Let us recall the popular expression that the Senate is supposed to act as the ‘chamber of sober second thought’. When the Senate is chronically under-staffed, the amount of sobriety that it can bring to the affairs of the State is necessarily diluted. Moreover, as I noted above, certain Canadians end up getting under-represented. But the Senate seats don’t get filled as a result of the razzmatazz of elections, so we don’t notice when they are vacant. Out of sight, out of mind.

The CBC article points out that the seat vacated by former B.C. senator Richard Neufeld had not been filled for 965 days (as of the date of the article, which means 1,087 days as of today – just 9 days short of a full 3 years) and the one vacated by Saskatchewan’s former senator Lillian Dyck had remained similarly unfilled for 673 days (so 795 days as of today). Nova Scotia had been waiting for a replacement for its senator Tom McInnis since April 2020 (so roughly 800 days as of today), while 2 out of PEI’s 4 seats were vacant. Ontario had 5 vacancies. The only province that was fully represented in the Senate was Quebec. There are times when I feel that resentment against Quebec in the rest of Canada isn’t justified, but this is certainly not one of those times. I think it is a grotesque irony that the province that doesn’t want to remain in Canada – or at least, isn’t sure about it – is also the only province with full representation in the Upper House of our parliament that is supposed to act as a check on the Lower House.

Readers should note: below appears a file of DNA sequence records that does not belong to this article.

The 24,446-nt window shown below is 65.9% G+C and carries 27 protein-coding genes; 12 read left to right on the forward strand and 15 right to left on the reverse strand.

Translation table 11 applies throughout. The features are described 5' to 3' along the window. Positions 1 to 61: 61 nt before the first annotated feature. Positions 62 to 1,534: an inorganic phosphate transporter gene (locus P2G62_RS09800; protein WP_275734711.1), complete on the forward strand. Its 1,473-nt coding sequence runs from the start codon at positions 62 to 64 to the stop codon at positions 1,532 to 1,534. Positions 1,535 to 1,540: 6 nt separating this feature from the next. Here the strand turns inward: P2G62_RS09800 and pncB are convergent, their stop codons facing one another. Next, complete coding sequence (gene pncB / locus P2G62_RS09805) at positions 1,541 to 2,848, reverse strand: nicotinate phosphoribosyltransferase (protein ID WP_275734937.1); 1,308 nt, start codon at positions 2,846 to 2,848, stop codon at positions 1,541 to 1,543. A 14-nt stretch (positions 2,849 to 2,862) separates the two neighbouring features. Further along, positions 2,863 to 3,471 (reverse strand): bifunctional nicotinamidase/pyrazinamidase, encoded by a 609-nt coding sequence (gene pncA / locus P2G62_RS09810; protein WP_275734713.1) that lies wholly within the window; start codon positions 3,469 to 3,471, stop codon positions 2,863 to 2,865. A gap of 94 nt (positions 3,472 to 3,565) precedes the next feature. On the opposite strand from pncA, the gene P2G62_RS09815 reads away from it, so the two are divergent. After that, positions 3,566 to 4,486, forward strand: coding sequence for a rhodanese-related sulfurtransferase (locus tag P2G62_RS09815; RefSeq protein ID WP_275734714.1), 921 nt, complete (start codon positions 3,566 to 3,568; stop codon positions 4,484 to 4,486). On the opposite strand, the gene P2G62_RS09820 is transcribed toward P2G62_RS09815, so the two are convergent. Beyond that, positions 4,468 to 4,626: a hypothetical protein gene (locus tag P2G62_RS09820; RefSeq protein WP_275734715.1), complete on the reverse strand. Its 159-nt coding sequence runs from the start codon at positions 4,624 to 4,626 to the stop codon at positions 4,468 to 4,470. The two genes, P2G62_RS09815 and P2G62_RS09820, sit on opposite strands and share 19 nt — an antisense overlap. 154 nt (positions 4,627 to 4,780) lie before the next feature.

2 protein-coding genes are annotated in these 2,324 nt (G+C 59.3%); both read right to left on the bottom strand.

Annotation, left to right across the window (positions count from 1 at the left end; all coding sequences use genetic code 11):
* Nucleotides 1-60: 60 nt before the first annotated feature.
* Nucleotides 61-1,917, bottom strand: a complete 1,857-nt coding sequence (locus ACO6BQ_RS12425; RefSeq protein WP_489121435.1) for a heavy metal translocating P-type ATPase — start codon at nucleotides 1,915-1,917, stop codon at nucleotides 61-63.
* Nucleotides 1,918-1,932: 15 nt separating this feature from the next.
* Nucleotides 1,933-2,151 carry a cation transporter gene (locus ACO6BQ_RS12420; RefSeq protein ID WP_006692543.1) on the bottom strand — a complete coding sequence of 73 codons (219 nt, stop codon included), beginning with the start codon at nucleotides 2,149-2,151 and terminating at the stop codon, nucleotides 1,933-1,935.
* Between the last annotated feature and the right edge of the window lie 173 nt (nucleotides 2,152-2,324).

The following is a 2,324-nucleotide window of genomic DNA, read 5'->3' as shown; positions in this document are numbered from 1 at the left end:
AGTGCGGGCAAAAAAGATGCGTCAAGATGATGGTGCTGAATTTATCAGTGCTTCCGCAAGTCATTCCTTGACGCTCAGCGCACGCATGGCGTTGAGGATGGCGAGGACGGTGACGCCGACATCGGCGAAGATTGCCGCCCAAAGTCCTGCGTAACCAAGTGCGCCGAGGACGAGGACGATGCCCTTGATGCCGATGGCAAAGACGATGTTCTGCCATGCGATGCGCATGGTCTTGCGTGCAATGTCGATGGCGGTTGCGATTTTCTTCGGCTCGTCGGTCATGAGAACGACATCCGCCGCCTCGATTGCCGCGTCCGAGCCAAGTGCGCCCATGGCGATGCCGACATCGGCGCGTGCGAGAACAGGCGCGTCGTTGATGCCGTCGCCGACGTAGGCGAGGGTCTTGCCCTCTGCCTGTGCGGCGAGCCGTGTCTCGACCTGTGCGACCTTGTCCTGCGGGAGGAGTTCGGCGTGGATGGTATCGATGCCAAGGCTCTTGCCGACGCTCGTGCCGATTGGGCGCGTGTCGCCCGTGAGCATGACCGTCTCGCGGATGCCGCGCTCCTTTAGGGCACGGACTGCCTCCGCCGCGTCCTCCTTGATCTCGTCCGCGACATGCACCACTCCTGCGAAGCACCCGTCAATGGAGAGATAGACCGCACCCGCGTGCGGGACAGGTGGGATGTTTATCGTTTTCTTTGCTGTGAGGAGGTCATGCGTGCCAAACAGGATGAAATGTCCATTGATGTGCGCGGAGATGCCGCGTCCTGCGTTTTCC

The issue here is that there is no check built into our democratic structure on a Senate seat being left vacant for expended periods of time. As the CBC article notes, “Under the Constitution, the Governor General appoints individuals to the Senate. By convention, senators are appointed on the advice of the prime minister. I contend that this convention creates a very real conflict of interest. Let me explain how.


In the House of Commons, legislation passes based on the numerical strength of the party in government. When the government is in a majority situation, this makes it a lot easier for legislative proposals to succeed in the HoC. The issue of ‘whipping’ votes is contentious, but for the moment, let us accept it as a reality of (parliamentary) life. Currently, we have a minority government, but they do have a de facto majority due to the blank cheque that Jagmeet Singh / NDP has given to Prime Minister Trudeau (I believe this act by Singh to be a blunder of monumental proportions – but that is just my opinion). It is precisely for such situations that the role of the Senate is thought (perhaps out of childlike innocence) to be one of a supervisor to the House of Commons. The senators can provide the final resistance, the last line of defence, against bad legislative proposals becoming the law of the land. For any prime minister, this would be an irritant (because we are all human).

Therefore, a prime minister (and I mean any prime minister) being in a position to decide when – or even whether – to fill a vacancy in the Senate creates room for political shenanigans. Here it is noteworthy that many of the currently vacant seats in the Senate were held by Conservative senators. Is it, therefore, the case that a ‘suitable’ replacement for them couldn’t be found? I don’t want to drift into the realm of speculation, but one must not dismiss the possibility out of hand – after all, we are talking about politics here.